The Journal of Science of Labour
Online ISSN : 2187-2570
Print ISSN : 0022-443X
Short Communications
Prevalence of the Subjective Sleepiness in Nurses Working 16-hour Night Shifts
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2013 Volume 89 Issue 6 Pages 218-224


In recent years, the systems of working shifts for nurses in Japanese hospitals have rapidly changed from conventional three-shift systems to two-shift systems. This change has been accompanied with a marked increase in the number of 16-hour night shifts, which consist of the evening and night shifts worked in succession. This study investigated the subjective sleepiness in nurses working such long night shifts.
At hospitals where a 16-hour night shift had been introduced, three nurses per ward worked the night shift. Data were collected from a total of 145 nurses working in 9 wards of 8 hospitals for 5 days from Monday to Friday. Workloads were determined by means of actograms and subjectively assessed busyness ratings recorded every 10 minutes time in a budget study. Sleepiness was also evaluated by the time budget study. The mean age of the nurses was 33.6 years (standard deviation 8.9). The actual on-duty hours per night shift including elective overtime amounted to 18.3 hours (standard deviation 0.8). On average, nurses started the shift at 15:34 (standard deviation 33 min) and finished at 9:41 (standard deviation 33 min). Three nurses took a nap at different times during the night shift, starting around 23:00 (the first nap), 1:00 (the second nap), and 3:00 (the third nap).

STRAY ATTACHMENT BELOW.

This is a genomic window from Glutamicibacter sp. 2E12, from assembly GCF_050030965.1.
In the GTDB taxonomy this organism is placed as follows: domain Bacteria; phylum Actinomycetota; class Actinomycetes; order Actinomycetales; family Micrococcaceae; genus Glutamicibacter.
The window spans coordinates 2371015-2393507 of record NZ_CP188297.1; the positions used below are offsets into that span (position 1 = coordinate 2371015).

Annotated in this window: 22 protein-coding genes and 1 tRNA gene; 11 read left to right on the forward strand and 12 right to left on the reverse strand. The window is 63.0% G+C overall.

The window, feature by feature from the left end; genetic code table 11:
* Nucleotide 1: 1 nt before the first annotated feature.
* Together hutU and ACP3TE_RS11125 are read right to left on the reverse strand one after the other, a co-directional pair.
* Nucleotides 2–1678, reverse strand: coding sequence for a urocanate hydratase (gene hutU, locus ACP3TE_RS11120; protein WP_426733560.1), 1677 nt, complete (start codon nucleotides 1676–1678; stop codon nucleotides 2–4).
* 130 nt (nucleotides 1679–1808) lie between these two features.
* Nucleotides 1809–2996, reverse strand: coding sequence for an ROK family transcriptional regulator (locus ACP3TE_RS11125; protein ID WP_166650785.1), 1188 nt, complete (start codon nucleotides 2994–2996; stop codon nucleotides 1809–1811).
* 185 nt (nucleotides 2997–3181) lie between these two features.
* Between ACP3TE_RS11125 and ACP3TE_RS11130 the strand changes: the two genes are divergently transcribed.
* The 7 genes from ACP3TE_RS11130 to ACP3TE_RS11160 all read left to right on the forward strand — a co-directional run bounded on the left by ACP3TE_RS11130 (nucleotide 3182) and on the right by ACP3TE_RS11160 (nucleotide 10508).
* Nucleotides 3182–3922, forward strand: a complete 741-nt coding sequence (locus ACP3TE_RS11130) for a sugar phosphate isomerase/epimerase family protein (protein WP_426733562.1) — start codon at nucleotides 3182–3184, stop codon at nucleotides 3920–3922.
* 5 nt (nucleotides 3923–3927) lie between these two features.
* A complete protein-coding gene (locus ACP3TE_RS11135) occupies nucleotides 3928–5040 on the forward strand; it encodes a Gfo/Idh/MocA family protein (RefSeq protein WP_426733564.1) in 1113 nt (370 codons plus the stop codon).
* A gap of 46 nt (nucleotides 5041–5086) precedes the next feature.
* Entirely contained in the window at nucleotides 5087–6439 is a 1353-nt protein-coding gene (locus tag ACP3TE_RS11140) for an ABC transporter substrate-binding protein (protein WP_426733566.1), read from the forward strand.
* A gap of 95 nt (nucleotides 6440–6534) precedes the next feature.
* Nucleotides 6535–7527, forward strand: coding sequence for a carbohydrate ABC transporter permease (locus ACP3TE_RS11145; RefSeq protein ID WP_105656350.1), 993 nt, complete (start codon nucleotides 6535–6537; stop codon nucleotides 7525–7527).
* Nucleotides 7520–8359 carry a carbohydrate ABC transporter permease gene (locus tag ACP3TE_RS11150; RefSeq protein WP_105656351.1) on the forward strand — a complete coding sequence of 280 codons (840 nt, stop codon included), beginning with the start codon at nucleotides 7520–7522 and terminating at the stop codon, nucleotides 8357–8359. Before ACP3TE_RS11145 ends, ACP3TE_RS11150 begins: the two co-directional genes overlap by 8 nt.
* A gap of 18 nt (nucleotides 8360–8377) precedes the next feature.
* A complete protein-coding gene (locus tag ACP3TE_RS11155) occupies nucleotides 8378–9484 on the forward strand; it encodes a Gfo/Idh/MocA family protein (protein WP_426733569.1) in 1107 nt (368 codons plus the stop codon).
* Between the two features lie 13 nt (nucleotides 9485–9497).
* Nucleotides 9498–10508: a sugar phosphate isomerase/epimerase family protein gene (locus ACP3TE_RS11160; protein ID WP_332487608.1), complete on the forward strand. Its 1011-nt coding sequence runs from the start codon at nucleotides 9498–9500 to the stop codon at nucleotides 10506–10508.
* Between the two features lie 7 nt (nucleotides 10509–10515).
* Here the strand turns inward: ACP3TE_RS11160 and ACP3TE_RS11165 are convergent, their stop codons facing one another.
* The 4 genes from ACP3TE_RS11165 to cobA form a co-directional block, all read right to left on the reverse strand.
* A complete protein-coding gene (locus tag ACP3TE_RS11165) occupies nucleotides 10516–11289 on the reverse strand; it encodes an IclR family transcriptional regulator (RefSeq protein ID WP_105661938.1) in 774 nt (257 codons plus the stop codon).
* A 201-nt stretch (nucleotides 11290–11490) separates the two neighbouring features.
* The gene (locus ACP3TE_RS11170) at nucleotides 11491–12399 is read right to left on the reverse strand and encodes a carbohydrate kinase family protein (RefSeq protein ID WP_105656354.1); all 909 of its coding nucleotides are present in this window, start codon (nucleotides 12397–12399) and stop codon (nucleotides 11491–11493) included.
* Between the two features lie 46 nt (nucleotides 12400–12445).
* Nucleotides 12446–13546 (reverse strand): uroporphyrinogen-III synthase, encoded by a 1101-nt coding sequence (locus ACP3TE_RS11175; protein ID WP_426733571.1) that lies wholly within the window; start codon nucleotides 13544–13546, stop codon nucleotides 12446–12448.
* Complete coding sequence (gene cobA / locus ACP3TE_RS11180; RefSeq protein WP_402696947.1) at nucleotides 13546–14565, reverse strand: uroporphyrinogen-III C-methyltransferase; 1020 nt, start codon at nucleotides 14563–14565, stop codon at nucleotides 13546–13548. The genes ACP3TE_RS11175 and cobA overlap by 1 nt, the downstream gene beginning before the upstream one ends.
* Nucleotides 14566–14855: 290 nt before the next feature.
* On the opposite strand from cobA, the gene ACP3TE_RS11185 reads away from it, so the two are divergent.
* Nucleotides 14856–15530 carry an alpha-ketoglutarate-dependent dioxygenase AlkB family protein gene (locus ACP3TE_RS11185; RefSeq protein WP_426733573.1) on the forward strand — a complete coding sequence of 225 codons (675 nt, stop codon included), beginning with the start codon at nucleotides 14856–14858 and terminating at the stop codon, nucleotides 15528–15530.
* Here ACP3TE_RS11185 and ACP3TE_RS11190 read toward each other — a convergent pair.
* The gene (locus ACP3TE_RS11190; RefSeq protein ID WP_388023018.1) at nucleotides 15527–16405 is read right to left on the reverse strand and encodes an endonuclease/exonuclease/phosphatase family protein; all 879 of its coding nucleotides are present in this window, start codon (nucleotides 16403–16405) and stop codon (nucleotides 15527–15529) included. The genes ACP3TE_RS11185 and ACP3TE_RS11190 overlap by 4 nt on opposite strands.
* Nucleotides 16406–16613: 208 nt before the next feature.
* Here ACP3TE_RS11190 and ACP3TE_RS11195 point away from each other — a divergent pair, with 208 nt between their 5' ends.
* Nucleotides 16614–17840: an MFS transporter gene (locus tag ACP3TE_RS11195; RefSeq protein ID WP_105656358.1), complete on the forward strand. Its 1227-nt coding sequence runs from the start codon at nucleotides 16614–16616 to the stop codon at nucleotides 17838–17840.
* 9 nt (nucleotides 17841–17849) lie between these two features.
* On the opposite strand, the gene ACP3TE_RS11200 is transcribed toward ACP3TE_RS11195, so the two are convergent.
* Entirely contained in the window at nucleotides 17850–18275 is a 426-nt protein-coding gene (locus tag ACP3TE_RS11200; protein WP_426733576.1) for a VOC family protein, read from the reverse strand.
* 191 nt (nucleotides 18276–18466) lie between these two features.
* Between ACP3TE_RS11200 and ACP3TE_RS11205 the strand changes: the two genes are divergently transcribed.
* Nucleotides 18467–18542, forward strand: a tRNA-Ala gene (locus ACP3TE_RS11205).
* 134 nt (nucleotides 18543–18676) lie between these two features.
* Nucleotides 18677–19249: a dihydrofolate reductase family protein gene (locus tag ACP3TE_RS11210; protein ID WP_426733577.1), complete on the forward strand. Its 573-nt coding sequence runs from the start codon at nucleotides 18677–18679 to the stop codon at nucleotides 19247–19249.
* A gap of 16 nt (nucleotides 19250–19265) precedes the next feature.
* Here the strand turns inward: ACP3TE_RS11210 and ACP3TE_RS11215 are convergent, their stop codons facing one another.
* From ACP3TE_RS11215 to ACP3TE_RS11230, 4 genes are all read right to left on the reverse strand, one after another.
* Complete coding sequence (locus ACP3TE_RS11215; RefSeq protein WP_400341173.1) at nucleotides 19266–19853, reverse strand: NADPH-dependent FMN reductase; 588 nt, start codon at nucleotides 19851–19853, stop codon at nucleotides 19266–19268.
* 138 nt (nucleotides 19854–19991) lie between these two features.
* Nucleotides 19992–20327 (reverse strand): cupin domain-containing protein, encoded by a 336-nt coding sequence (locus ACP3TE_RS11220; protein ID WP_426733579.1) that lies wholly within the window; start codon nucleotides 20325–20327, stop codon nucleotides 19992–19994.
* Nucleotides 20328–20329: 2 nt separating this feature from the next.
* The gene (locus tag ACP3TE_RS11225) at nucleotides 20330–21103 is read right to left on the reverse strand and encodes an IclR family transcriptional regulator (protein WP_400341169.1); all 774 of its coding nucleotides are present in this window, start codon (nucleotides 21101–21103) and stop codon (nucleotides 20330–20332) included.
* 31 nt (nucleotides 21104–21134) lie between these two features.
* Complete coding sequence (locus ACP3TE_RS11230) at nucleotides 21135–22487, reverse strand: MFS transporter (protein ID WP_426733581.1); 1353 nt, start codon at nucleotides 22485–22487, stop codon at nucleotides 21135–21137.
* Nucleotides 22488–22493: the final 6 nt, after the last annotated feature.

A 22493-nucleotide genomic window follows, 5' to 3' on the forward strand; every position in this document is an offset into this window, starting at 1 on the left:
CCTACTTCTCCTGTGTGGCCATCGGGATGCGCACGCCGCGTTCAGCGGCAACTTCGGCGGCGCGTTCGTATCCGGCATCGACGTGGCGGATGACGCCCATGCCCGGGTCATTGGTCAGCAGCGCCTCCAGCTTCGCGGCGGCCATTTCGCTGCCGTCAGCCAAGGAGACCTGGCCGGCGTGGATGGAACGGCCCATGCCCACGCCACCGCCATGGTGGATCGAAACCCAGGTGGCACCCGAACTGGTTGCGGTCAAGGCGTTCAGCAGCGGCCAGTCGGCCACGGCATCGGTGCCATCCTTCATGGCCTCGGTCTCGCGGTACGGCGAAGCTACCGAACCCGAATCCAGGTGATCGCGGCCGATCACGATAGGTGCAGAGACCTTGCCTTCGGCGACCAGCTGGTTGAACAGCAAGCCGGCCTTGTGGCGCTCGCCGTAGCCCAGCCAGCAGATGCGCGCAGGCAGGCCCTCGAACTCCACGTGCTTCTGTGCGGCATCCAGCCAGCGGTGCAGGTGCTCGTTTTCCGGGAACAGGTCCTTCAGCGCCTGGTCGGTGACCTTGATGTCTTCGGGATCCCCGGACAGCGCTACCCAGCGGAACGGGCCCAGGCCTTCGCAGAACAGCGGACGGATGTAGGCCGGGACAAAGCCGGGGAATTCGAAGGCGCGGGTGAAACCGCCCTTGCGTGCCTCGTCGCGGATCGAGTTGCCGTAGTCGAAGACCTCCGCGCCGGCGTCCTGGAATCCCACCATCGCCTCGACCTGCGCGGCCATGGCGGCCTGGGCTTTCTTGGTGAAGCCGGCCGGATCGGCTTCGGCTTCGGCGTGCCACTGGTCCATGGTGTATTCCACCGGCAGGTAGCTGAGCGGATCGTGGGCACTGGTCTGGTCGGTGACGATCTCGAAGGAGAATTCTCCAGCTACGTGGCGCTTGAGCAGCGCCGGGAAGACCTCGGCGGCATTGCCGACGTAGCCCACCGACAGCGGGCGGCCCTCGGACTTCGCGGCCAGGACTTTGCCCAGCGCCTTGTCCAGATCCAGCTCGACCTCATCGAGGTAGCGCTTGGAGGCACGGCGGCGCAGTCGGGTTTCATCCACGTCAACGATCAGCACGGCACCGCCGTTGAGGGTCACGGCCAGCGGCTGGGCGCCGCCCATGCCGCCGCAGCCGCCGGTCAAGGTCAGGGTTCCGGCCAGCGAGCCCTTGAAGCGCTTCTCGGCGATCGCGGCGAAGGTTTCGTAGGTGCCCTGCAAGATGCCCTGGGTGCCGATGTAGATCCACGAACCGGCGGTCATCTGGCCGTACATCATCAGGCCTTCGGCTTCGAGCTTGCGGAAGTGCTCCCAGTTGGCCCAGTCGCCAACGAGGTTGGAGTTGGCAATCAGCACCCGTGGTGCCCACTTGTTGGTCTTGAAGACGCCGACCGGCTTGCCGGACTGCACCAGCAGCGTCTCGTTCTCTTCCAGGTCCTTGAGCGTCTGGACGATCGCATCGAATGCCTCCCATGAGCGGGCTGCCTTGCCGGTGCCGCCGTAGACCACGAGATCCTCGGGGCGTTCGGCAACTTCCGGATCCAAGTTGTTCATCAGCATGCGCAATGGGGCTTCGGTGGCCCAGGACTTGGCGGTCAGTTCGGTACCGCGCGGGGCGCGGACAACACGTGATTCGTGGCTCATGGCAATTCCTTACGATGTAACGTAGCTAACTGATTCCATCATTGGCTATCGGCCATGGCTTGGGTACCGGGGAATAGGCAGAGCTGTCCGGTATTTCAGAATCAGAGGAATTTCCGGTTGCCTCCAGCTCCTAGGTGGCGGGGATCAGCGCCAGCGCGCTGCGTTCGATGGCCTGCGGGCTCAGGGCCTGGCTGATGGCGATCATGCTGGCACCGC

Actograms and busyness ratings (r=0.907, p<0.001) followed a bimodal course during the night shift, with two peaks at around 18:00 and 7:00. The highest sleepiness was reported at 5: 20 (26.8%), followed by 9:10, 3:10, 0:20 and 0:30. The sleepiness (t [12]=19.65, p<0.001) and busyness ratings (t [12]=24.279, p<0.001) during the night shifts were higher than those during the evening shift. The third nappers had the highest sleepiness than other nappers during working hours until the nap time (p<0.001) and during early morning hours after the nap period (p=0.041).
We conclude that a 16-hour night shift may have certain benefits in maintaining the circadian rhythm for daytime work, since the night shift occurs only once in 5 days and nurses can take a nap during the night shift. However, it also resulted in frequent sleepiness, particularly, in the case of the third nappers, during such a long night shift.

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© 2013 The Institute for Science of Labour
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